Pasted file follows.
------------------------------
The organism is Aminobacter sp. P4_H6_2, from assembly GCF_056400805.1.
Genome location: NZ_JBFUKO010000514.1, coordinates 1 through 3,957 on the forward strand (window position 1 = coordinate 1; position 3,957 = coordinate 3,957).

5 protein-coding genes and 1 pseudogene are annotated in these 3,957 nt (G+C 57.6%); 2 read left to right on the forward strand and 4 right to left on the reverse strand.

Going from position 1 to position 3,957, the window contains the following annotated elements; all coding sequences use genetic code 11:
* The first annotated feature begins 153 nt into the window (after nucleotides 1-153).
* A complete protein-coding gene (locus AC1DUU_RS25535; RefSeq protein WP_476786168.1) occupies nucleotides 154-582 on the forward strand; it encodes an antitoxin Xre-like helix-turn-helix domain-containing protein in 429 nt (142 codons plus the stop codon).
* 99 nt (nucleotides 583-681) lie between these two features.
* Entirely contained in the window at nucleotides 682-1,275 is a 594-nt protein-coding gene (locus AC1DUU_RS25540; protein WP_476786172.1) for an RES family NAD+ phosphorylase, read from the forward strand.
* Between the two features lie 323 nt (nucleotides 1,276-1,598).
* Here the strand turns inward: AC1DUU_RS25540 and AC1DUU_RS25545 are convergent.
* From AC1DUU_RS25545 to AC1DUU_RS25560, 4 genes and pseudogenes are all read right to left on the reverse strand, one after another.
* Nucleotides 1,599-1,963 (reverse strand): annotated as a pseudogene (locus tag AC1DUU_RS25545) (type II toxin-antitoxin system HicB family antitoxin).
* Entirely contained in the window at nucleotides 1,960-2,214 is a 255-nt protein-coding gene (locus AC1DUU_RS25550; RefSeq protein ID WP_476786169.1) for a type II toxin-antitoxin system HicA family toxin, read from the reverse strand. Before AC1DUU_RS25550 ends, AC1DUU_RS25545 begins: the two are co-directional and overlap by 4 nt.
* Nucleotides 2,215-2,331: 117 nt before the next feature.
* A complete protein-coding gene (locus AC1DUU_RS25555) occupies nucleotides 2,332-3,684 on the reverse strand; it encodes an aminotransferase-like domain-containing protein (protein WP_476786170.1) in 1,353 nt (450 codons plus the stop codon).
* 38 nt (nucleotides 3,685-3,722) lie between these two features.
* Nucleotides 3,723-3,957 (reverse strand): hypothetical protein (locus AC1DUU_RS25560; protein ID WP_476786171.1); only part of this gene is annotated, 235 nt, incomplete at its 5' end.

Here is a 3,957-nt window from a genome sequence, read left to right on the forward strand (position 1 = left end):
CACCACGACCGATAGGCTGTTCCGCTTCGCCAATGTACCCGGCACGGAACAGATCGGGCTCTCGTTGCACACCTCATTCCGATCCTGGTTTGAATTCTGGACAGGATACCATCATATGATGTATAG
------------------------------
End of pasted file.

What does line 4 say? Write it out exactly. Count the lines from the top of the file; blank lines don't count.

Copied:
Going from position 1 to position 3,957, the window contains the following annotated elements; all coding sequences use genetic code 11: